Of Africa

Of Africa A member of the unique generation of African writers and intellectuals who came of age in the last days of colonialism Wole Soyinka has witnessed the promise of independence and lived through postcol

Africa Map Map of Africa Worldatlas Africa, the planet s nd largest continent and the second most populous continent after Asia includes individual countries, and Western Sahara, a member state of the African Union whose statehood is disputed by Morocco Note that South Sudan is the continent s newest country. Africa News Business Lifestyle Travel Africa is the leading digital media company providing business, political, cultural, lifestyle and travel information related to the continent The Africa Top is the smart choice for busy people who want to stay smart about Africa The Africa Top is the trustworthy news source. WHO Regional Office for Africa African countries test their capacity to respond to a deadly global flu pandemic Brazzaville, December A simulation of a response to a deadly global flu pandemic involving than countries, including on the Fascinating Facts About Africa ThoughtCo Africa is also the second most populous continent on Earth, with about . billion people Africa s population is growing faster than Asia s population . billion , but Africa will not catch up to Asia s population in the foreseeable future. Of Africa Wole Soyinka Books Yet, Africa implicitly Black Africa continues to receive sneers and turned up noses Paradoxically, pride in African heritage is on the increase across the continents Soyinka puts Africa in the context of the rest of the world comparing crises, human behaviours as well as the challenges of governments. Africa People, Geography, Facts Britannica Paradoxically, the coastline of Africa , miles , km in length is shorter than that of Europe, because there are few inlets and few large bays or gulfs Off the coasts of Africa a number of islands are associated with the continent Of these Madagascar, one of the largest islands in the world, is Africa Define Africa at Dictionary The Sahara desert divides the continent unequally into North Africa an early centre of civilization, in close contact with Europe and W Asia, now inhabited chiefly by Arabs and Africa south of the Sahara relatively isolated from the rest of the world until the th century and inhabited chiefly by Africa Home worldbank Africa s Pulse, No , April A new analysis of African economies shows the region s growth is projected to reach .% in , and average .% in . Fun Facts and Statistics About the African Continent It is thought that there are than , ethnic groups in Africa The most populous include the Luba and the Mongo in Central Africa the Berbers in North Africa the Shona and the Zulu in Southern Africa and the Yoruba and Igbo in West Africa. Africa World The Guardian Invest in Africa s youth before migration to Europe doubles, says UN official With continent s population set to soar, agriculture chief Gilbert Houngbo stresses need to make rural life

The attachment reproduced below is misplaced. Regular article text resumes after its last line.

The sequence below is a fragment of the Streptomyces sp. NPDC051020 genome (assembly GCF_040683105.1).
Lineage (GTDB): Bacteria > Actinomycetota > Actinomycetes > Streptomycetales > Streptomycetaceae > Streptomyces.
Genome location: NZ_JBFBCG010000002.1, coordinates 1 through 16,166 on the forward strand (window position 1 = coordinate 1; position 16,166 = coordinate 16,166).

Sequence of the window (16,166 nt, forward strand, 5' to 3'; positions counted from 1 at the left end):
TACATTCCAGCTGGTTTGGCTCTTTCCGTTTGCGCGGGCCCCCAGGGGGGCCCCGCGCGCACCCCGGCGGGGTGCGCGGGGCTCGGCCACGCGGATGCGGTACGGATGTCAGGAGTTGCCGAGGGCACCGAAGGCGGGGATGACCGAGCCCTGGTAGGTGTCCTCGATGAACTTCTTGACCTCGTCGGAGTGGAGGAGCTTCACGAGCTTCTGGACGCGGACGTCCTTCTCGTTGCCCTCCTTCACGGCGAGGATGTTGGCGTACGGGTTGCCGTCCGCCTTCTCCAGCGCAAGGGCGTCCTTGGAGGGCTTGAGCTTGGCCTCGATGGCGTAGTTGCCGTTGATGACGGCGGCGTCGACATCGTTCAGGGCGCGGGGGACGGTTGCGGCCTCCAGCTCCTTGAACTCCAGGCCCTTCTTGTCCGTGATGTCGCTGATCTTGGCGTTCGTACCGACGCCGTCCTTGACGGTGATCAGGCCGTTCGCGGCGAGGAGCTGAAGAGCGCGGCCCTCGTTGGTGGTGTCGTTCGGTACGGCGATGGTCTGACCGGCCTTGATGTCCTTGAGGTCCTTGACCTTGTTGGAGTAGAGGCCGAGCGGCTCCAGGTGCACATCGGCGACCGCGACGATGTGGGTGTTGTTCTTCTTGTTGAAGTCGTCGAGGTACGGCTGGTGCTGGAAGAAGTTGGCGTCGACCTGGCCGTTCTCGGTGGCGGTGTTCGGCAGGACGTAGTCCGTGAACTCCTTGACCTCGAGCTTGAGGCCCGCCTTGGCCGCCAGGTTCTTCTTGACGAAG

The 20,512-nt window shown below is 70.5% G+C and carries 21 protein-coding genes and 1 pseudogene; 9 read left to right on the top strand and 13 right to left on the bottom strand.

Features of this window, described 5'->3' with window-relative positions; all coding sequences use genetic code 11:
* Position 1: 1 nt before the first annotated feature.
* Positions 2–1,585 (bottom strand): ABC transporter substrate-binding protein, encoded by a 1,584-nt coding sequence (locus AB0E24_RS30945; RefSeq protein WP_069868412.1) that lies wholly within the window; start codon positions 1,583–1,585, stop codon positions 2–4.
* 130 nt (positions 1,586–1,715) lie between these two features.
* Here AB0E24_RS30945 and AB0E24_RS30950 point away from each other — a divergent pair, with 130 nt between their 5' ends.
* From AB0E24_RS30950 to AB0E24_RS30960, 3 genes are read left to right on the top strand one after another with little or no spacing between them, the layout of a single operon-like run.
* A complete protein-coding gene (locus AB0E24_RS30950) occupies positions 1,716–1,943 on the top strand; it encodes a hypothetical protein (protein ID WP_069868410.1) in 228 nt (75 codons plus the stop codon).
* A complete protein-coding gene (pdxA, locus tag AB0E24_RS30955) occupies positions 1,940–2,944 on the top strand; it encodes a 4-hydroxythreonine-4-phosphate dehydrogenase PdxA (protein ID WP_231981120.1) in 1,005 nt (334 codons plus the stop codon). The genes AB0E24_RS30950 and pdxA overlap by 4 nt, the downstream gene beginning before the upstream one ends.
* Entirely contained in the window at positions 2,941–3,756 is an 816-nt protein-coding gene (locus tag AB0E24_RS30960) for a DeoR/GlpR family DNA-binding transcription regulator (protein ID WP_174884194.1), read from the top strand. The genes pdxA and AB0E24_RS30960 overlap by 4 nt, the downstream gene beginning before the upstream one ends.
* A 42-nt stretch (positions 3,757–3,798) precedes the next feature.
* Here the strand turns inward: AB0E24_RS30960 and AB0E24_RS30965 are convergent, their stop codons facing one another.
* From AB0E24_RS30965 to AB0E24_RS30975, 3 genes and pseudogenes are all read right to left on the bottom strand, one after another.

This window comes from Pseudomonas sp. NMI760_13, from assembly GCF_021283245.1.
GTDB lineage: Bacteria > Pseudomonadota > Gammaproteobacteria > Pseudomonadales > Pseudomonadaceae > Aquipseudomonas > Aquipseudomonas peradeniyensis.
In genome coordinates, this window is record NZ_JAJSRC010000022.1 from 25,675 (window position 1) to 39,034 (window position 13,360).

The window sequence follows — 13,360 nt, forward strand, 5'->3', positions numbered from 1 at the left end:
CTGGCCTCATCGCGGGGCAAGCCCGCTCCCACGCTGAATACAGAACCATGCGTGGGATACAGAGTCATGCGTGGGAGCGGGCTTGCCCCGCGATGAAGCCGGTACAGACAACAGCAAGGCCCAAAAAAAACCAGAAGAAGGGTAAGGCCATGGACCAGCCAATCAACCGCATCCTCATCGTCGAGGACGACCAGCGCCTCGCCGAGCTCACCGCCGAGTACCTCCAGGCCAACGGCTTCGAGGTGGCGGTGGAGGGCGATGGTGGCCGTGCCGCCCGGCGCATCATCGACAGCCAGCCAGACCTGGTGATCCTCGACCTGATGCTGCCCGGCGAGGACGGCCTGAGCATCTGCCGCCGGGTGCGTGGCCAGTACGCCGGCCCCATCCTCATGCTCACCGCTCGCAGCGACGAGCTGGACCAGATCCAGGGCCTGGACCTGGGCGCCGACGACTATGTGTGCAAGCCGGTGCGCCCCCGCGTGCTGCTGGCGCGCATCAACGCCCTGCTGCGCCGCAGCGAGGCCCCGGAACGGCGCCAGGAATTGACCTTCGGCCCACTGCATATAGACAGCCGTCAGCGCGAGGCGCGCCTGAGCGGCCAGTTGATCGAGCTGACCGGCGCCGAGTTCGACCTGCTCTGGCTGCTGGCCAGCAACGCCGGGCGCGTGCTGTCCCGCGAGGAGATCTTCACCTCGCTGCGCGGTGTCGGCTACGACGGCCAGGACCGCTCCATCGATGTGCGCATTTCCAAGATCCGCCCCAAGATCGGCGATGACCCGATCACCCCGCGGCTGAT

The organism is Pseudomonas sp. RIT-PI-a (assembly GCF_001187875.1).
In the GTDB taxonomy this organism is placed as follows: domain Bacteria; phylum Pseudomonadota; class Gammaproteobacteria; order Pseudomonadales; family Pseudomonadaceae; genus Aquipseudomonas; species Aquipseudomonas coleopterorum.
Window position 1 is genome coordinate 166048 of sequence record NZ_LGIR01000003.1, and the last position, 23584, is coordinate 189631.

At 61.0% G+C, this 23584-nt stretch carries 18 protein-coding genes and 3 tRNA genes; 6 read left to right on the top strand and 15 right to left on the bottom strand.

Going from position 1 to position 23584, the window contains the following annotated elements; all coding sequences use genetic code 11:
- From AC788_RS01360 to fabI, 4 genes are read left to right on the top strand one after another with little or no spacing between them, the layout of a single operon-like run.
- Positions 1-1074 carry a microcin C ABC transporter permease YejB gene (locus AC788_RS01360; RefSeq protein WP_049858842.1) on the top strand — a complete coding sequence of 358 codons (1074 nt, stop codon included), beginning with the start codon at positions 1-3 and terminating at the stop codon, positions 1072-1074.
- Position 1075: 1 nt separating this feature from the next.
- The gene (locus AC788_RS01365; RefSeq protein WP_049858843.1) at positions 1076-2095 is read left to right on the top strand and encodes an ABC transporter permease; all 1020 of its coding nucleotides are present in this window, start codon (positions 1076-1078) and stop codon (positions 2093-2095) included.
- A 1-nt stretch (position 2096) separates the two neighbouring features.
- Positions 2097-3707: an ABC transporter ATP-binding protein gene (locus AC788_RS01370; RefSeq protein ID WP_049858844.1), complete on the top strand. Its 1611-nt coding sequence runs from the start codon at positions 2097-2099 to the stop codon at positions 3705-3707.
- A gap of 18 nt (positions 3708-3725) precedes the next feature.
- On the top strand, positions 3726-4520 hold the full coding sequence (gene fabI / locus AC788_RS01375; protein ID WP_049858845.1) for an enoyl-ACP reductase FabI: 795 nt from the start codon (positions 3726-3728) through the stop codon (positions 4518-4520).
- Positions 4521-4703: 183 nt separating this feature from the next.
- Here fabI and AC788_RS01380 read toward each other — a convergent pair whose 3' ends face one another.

• Title: Of Africa
  • Author: Wole Soyinka
  • ISBN: 9780300140460
  • Page: 354
  • Format: Hardcover
  • A member of the unique generation of African writers and intellectuals who came of age in the last days of colonialism, Wole Soyinka has witnessed the promise of independence and lived through postcolonial failure He deeply comprehends the pressing problems of Africa, and, an irrepressible essayist and a staunch critic of the oppressive boot, he unhesitatingly speaks out.A member of the unique generation of African writers and intellectuals who came of age in the last days of colonialism, Wole Soyinka has witnessed the promise of independence and lived through postcolonial failure He deeply comprehends the pressing problems of Africa, and, an irrepressible essayist and a staunch critic of the oppressive boot, he unhesitatingly speaks out.In this magnificent new work, Soyinka offers a wide ranging inquiry into Africa s culture, religion, history, imagination, and identity He seeks to understand how the continent s history is entwined with the histories of others, while exploring Africa s truest assets its humanity, the quality and valuation of its own existence, and modes of managing its environment both physical and intangible which includes the spiritual Fully grasping the extent of Africa s most challenging issues, Soyinka nevertheless refuses defeatism With eloquence he analyzes problems ranging from the meaning of the past to the threat of theocracy He asks hard questions about racial attitudes, inter ethnic and religious violence, the viability of nations whose boundaries were laid out by outsiders, African identity on the continent and among displaced Africans, and Soyinka s exploration of Africa relocates the continent in the reader s imagination and maps a course toward an African future of peace and affirmation.